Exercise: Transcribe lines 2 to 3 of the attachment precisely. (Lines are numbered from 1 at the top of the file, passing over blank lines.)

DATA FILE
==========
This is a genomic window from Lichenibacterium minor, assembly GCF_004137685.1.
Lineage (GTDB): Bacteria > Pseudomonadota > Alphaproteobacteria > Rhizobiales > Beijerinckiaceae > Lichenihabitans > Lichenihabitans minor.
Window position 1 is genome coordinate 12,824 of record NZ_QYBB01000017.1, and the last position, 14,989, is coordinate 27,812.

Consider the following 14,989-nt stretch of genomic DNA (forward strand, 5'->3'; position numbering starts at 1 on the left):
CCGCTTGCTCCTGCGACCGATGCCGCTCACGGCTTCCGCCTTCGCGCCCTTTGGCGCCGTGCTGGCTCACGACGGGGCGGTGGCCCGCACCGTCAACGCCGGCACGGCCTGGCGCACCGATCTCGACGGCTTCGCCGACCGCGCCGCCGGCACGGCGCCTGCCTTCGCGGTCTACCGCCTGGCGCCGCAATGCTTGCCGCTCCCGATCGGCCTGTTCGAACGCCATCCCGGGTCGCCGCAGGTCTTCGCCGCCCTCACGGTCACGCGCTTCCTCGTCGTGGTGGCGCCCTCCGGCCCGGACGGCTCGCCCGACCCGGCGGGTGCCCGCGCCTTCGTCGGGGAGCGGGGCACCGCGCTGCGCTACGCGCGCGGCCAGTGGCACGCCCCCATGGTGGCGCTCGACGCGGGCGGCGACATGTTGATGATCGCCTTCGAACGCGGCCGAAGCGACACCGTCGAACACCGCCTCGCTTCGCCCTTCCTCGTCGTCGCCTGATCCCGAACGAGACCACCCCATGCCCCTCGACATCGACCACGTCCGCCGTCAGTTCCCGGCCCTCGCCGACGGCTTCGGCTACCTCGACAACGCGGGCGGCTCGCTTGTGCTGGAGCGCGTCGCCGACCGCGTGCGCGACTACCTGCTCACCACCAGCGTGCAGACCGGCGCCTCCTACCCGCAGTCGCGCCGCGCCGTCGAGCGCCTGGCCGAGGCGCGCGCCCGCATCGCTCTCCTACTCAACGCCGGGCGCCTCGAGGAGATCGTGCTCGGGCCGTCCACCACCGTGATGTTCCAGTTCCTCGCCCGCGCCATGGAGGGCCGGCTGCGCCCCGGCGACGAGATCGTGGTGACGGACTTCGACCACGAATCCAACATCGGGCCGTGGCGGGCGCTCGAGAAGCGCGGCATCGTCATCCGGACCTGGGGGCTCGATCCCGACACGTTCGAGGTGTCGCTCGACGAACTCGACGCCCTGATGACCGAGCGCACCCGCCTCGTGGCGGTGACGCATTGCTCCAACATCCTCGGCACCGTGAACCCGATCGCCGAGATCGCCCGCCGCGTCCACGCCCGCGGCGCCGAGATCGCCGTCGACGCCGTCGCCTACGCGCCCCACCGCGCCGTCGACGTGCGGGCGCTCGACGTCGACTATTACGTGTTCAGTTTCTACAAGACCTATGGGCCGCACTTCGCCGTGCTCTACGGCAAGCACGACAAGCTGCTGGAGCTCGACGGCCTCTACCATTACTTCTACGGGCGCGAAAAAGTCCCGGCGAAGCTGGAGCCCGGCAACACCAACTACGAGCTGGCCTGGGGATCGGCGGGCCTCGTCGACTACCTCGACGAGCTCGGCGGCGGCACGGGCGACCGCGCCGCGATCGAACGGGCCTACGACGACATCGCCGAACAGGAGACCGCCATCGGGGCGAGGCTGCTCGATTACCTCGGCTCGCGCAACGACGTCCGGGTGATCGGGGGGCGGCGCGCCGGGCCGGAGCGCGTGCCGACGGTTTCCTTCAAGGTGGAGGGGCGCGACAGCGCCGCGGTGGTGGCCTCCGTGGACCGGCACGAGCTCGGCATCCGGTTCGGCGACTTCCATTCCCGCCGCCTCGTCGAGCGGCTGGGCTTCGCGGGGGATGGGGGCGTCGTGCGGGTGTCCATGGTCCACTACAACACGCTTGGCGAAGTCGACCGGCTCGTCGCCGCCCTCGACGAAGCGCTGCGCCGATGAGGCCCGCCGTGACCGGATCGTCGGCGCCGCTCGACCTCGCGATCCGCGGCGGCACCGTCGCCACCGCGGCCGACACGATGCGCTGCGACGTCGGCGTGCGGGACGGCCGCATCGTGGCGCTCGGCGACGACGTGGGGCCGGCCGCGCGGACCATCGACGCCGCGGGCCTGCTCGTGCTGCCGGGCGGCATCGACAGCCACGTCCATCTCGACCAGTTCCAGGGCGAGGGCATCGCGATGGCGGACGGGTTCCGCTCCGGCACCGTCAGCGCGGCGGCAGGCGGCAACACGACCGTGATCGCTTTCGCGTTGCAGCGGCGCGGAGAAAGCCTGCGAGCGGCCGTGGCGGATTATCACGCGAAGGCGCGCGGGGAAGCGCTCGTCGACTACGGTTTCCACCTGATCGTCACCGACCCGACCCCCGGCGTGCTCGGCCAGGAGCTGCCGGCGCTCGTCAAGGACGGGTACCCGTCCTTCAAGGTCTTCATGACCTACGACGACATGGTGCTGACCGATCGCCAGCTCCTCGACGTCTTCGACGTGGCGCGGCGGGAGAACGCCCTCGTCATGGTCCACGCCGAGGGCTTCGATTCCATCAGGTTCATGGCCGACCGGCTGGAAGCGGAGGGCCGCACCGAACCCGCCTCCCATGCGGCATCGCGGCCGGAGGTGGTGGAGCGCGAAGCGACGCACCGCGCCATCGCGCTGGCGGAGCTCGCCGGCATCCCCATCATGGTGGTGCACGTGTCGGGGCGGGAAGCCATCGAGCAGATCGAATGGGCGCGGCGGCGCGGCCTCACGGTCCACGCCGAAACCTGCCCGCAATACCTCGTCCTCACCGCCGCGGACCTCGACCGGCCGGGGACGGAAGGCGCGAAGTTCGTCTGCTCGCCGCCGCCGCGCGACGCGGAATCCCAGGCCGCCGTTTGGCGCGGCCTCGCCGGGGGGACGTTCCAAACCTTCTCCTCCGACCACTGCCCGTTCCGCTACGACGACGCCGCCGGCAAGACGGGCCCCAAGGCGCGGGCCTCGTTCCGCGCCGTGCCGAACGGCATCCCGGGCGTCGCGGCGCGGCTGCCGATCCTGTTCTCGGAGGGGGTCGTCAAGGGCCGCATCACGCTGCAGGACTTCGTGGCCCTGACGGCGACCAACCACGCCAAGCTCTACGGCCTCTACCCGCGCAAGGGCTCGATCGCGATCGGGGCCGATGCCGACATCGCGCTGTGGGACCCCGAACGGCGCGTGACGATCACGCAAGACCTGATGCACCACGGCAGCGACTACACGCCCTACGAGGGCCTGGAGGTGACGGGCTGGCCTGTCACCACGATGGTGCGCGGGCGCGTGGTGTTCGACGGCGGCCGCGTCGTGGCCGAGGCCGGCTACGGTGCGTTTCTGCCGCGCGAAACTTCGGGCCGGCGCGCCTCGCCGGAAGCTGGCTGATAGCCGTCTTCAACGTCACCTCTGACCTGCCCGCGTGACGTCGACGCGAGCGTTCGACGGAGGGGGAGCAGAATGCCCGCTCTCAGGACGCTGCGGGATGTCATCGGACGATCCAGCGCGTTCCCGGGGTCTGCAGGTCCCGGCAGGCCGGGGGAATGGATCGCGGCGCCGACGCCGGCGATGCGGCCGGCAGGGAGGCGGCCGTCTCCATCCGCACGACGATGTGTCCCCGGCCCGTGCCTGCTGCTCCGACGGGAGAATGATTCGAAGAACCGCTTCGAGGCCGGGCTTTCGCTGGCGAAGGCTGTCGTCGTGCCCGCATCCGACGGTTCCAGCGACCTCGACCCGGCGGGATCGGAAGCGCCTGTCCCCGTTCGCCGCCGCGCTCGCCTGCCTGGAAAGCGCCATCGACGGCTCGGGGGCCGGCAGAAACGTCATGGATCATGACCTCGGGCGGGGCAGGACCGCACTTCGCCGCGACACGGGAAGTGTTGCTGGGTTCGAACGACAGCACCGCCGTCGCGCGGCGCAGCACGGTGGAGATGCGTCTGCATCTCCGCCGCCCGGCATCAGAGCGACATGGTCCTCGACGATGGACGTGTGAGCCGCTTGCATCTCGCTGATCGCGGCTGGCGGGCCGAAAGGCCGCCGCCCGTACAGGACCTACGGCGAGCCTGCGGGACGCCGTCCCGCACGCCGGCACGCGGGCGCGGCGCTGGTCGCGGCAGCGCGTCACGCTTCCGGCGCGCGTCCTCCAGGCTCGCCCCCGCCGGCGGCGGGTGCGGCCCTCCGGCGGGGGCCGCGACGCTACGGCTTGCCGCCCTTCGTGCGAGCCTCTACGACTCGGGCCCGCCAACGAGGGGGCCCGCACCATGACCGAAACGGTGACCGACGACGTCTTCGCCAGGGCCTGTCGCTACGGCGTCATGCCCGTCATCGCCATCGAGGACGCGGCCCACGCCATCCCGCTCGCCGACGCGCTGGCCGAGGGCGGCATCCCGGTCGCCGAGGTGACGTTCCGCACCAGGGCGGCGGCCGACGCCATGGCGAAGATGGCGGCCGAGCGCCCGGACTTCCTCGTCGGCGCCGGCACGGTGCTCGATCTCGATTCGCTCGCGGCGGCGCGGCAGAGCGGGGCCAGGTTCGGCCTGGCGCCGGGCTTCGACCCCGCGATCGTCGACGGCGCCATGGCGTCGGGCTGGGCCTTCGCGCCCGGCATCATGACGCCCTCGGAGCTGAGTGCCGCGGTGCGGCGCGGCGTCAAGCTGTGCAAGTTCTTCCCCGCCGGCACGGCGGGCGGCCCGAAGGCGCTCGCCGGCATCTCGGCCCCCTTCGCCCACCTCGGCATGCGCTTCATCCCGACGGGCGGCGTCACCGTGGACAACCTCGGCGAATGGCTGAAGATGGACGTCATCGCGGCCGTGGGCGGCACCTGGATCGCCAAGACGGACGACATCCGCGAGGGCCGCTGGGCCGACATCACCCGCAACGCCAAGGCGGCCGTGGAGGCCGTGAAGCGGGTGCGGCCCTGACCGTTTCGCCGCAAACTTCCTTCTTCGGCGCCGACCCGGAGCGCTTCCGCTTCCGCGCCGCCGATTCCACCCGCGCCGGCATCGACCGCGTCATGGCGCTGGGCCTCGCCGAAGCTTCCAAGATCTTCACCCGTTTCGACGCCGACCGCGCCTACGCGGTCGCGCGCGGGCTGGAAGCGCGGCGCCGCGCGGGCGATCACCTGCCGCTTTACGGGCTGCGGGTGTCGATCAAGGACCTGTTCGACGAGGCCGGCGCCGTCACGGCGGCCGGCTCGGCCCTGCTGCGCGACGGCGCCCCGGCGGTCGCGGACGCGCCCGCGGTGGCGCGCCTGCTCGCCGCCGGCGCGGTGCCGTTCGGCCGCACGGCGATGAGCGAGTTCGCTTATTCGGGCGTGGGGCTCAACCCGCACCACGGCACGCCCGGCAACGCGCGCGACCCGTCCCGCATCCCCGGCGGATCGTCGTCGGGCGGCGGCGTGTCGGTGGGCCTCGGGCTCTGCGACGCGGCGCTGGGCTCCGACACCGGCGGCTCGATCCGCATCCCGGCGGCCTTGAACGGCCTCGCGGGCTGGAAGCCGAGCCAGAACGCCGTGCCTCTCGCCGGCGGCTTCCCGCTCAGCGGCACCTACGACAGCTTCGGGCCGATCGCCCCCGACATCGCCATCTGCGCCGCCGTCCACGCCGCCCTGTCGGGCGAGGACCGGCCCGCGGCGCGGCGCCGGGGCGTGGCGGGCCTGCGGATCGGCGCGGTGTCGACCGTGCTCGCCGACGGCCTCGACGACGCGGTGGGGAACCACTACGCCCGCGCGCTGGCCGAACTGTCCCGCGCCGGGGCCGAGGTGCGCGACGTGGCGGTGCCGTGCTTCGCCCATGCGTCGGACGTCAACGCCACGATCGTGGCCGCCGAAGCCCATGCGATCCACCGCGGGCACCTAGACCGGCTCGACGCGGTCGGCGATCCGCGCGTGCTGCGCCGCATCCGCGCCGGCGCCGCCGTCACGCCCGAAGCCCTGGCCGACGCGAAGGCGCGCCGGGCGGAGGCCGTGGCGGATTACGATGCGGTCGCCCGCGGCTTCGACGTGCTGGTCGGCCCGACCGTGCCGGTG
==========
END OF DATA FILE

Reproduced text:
Lineage (GTDB): Bacteria > Pseudomonadota > Alphaproteobacteria > Rhizobiales > Beijerinckiaceae > Lichenihabitans > Lichenihabitans minor.
Window position 1 is genome coordinate 12,824 of record NZ_QYBB01000017.1, and the last position, 14,989, is coordinate 27,812.